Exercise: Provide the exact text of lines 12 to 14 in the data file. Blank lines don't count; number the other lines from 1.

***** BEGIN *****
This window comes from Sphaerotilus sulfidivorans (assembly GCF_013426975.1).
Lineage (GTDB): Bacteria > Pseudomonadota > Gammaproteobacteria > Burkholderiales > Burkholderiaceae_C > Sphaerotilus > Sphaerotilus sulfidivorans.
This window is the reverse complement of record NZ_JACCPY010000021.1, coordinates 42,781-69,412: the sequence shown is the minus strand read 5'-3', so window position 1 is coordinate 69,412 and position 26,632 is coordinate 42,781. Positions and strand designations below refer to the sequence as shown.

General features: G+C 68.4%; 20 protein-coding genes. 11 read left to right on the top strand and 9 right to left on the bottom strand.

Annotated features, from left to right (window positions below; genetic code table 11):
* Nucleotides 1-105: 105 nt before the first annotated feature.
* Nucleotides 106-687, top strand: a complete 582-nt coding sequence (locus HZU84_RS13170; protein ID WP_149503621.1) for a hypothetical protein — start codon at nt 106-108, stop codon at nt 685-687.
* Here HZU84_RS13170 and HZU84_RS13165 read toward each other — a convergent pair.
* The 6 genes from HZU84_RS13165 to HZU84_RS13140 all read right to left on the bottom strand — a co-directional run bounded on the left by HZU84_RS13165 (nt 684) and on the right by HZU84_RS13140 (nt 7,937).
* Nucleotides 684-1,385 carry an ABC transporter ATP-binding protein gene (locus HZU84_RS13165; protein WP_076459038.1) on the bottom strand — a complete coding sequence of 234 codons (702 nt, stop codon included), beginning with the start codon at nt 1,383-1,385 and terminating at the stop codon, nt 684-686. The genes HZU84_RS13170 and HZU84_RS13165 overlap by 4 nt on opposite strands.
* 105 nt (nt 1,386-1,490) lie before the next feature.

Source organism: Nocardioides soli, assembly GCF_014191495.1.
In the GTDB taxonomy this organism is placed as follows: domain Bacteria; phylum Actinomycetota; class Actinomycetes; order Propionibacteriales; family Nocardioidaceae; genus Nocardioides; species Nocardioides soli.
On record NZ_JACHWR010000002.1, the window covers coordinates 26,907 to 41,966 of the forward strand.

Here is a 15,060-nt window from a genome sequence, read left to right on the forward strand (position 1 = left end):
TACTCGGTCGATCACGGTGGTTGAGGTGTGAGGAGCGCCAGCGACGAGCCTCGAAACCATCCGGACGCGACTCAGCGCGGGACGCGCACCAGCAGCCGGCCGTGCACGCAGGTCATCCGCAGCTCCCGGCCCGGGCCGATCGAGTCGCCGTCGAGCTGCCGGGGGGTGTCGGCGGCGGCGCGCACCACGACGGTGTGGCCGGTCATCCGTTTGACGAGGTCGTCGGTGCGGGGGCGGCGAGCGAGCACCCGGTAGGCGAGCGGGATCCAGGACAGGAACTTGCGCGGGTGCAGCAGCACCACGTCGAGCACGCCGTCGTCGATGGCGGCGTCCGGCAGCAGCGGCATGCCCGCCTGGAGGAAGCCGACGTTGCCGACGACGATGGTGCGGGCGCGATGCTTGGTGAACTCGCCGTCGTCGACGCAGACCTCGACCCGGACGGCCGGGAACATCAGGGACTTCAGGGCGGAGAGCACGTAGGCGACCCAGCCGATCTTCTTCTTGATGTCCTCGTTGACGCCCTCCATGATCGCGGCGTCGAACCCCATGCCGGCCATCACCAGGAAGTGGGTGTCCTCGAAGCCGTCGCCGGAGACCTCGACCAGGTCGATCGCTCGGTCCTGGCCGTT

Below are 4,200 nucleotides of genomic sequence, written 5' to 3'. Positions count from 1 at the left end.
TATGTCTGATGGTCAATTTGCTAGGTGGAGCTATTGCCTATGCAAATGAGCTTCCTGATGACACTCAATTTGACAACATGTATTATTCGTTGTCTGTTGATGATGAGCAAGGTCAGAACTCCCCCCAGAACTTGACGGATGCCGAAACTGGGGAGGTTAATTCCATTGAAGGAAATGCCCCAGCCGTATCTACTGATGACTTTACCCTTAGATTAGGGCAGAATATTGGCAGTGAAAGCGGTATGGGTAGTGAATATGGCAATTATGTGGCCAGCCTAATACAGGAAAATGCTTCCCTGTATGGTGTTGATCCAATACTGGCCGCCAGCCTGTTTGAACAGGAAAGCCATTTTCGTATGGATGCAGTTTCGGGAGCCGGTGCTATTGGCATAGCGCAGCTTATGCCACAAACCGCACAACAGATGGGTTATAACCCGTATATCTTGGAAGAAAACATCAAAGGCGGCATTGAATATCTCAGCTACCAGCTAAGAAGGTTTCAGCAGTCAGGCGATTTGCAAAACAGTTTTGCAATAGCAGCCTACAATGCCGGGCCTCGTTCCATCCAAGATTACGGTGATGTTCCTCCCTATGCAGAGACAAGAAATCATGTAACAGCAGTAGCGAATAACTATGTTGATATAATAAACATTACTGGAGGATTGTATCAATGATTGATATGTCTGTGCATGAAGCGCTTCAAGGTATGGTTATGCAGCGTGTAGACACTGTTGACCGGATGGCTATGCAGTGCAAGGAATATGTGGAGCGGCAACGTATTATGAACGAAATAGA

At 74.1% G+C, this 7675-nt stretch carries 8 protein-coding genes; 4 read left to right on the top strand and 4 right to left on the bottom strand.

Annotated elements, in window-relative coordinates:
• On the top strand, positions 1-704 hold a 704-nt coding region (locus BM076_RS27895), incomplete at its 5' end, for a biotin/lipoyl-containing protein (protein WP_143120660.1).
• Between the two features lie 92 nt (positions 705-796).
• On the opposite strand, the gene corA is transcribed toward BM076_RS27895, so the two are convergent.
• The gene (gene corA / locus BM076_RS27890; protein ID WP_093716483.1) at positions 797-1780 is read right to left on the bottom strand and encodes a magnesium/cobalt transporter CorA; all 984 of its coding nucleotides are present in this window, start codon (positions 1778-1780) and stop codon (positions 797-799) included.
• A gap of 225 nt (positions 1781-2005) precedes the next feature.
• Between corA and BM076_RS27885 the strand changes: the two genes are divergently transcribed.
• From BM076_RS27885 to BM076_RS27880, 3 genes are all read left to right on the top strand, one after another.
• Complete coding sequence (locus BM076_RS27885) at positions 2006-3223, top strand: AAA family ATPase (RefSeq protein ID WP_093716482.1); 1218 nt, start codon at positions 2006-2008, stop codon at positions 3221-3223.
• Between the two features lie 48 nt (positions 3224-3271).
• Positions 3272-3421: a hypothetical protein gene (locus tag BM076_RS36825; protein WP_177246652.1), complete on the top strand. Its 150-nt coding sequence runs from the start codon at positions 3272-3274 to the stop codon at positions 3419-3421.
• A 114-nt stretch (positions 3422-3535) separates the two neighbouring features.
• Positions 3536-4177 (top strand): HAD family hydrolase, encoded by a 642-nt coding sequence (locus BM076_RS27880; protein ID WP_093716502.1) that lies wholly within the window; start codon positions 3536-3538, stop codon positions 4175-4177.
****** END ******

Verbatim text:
Source organism: Nocardioides soli, assembly GCF_014191495.1.
In the GTDB taxonomy this organism is placed as follows: domain Bacteria; phylum Actinomycetota; class Actinomycetes; order Propionibacteriales; family Nocardioidaceae; genus Nocardioides; species Nocardioides soli.
On record NZ_JACHWR010000002.1, the window covers coordinates 26,907 to 41,966 of the forward strand.